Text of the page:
The Icelandic Sagas
Although isolated by their position in a remote island of the Atlantic, the Icelanders did not allow themselves to become a secluded people, with no interest in the lands beyond the sea and no knowledge of their affairs. For several generations close relations were maintained not only with their original home in Norway, but also with Sweden, Denmark, and the British Isles. Apart from the risks involved in crossing the wide stretch of ocean, risks which were reduced as far as possible by sailing only in summer, there was no difficulty in keeping up an intimate connexion with these countries. The Icelander, in fact, had exceptional qualifications for doing so. He spoke a language which at the beginning of the eleventh century was still in use over the whole of Scandinavia and in part of Russia, which had also extended its range to the north and west of Scotland, to the north and east of England, to the chief sea-ports in Ireland, and even to the greater part of Normandy. Over the whole of this great area, with its complex nationalities, its varied culture, and rapidly changing history, the Icelander could range with little difficulty, and converse with men of his own tongue. If he were still more adventurous, he could make his way down the great Russian rivers and so reach the court of the Byzantine Emperor, whose bodyguard he would find composed of men of his own race and speech. Many Icelanders did avail themselves of these opportunities, and everywhere met with the most encouraging reception. Their reputation in general stood very high, either as good and faithful fighting-men, honest and enterprising merchants, or skillful poets and story-tellers. In Scandinavia and the British Isles they were usually welcome at the courts of kings and earls, and many of them obtained high positions of trust under these, or received from them special marks of favour or esteem.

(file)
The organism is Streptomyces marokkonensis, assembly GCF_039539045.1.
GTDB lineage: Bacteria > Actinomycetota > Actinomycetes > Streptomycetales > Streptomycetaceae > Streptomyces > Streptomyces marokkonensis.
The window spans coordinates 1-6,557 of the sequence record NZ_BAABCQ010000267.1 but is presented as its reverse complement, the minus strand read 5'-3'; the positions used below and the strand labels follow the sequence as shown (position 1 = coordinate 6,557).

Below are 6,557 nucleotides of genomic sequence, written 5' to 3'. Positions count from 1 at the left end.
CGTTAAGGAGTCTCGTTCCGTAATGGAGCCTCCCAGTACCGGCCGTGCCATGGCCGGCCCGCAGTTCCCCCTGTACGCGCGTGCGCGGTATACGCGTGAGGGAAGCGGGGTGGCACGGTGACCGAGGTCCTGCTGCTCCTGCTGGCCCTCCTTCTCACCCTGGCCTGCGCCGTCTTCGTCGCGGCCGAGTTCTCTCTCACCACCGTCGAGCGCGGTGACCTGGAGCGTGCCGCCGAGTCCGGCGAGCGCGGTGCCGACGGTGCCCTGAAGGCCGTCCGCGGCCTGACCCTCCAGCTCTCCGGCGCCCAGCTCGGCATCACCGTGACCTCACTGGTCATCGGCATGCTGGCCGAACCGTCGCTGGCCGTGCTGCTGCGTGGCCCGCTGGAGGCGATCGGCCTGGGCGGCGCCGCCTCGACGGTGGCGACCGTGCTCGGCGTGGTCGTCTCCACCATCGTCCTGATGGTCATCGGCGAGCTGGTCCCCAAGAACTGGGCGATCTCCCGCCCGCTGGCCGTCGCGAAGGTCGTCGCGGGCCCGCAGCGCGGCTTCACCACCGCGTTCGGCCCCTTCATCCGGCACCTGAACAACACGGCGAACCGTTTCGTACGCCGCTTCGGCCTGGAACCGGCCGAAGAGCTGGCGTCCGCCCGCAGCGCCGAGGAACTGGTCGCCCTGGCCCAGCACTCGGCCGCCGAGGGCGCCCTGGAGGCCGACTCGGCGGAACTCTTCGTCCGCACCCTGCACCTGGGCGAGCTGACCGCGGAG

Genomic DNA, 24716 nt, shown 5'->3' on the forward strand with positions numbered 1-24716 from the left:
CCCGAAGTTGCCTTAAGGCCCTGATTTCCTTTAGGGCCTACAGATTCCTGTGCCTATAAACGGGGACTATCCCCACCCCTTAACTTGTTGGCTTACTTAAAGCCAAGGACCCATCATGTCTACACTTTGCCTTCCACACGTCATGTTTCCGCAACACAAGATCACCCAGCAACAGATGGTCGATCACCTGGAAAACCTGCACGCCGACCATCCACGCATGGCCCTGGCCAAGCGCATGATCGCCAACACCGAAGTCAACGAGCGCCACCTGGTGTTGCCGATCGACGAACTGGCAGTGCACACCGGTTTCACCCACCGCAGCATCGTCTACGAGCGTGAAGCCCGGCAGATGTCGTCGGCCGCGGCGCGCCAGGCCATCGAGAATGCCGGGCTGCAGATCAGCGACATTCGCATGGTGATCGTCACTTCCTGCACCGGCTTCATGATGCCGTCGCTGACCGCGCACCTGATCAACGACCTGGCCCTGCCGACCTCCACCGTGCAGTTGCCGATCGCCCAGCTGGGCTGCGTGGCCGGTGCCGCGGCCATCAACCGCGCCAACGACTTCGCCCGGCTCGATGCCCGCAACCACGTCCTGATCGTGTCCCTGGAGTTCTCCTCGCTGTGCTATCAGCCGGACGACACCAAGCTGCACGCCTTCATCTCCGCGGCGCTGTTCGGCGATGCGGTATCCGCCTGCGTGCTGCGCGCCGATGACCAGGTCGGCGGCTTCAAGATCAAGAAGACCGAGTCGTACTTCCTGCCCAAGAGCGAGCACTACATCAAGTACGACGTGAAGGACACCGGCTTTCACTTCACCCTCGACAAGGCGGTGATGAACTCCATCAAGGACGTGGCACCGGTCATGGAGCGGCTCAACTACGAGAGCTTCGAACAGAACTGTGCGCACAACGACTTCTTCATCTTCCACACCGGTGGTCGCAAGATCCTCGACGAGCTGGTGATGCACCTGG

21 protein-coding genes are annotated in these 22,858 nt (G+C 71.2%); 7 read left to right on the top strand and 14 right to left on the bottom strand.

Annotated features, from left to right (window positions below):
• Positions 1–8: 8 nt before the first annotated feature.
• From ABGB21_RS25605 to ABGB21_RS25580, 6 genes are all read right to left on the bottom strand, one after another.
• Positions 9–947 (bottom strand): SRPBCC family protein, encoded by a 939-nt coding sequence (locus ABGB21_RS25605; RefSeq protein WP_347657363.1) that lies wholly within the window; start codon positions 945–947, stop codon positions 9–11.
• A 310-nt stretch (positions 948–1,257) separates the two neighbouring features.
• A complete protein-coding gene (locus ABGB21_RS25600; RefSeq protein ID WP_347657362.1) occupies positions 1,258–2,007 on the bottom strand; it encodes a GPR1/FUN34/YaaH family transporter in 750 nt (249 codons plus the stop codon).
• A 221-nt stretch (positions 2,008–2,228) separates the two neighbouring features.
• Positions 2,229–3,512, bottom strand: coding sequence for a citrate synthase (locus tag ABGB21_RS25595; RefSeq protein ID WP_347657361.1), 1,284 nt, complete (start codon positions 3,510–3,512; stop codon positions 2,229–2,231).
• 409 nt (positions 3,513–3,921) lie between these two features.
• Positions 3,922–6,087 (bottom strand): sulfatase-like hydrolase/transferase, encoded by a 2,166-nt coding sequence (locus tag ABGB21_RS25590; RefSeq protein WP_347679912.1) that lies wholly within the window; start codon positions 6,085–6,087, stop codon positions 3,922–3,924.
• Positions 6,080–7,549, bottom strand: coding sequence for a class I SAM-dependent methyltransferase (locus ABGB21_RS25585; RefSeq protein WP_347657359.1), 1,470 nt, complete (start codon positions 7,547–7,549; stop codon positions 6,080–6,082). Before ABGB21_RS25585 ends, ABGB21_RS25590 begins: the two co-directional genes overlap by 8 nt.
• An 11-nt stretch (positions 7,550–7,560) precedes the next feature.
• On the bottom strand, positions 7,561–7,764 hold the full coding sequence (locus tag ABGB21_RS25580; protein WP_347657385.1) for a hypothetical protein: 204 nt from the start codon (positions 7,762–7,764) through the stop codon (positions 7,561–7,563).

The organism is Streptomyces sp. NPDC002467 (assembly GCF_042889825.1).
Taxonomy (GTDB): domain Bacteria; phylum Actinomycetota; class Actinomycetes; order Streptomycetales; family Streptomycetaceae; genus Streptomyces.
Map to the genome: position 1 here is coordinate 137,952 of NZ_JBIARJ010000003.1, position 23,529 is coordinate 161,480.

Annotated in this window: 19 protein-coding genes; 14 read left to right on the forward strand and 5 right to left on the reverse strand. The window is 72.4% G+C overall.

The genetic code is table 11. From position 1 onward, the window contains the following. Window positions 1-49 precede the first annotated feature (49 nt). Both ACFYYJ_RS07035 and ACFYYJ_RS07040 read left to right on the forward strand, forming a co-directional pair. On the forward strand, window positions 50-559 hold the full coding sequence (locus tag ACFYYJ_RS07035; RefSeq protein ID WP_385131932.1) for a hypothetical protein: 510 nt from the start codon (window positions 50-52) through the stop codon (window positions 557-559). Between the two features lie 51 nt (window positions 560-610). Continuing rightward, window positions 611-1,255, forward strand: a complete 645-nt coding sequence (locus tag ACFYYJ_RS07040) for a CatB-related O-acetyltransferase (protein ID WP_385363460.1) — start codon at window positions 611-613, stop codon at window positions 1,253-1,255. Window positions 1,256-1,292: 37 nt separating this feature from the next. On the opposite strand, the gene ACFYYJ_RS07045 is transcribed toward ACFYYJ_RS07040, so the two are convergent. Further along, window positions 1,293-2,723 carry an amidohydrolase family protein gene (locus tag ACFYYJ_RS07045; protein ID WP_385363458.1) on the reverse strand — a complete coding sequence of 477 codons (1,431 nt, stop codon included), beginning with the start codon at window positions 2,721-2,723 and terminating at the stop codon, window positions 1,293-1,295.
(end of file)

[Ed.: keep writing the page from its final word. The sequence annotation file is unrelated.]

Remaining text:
These exceptional opportunities of acquiring information about foreign lands were not neglected. The Icelander who went abroad, and sooner or later returned home, brought back with him a well-filled budget of instructive or entertaining matter, which he soon communicated to eager ears and retentive memories. The information thus gained might have quickly spread from man to man by means of ordinary intercourse, but its diffusion was further assisted in no small degree by special circumstances. Within a short time after the settlement began, local assemblies (called things) had grown up in various parts of the island, and formed regular meeting-places for all the men of the district. Later on, in the year 930, a general assembly for the whole country (the Althingi) was established, and met every year in the tenth week of summer for the transaction of legislative and legal business. The local gatherings were also regulated, and were held annually in spring and autumn. Both the smaller and the greater assemblies formed natural centers for the exchange of the latest news, Icelandic and foreign, and the opportunities they afforded were fully taken advantage of. Those who had an interest in such matters took care to learn all they could from the newly returned voyagers, and by doing so year after year gradually acquired a store of knowledge relating to the history of the neighbouring countries and their great men. This they put together in the best form they could; and the narrative as told by them was learned by others, and so handed on the later times. It is to these instinctive historians, whose diligence in collecting the facts was equaled by their power of remembering and skill in recounting them, that we owe practically all our knowledge of Scandinavian history prior to the twelfth century, together with much that throws light on the early history of the British Isles.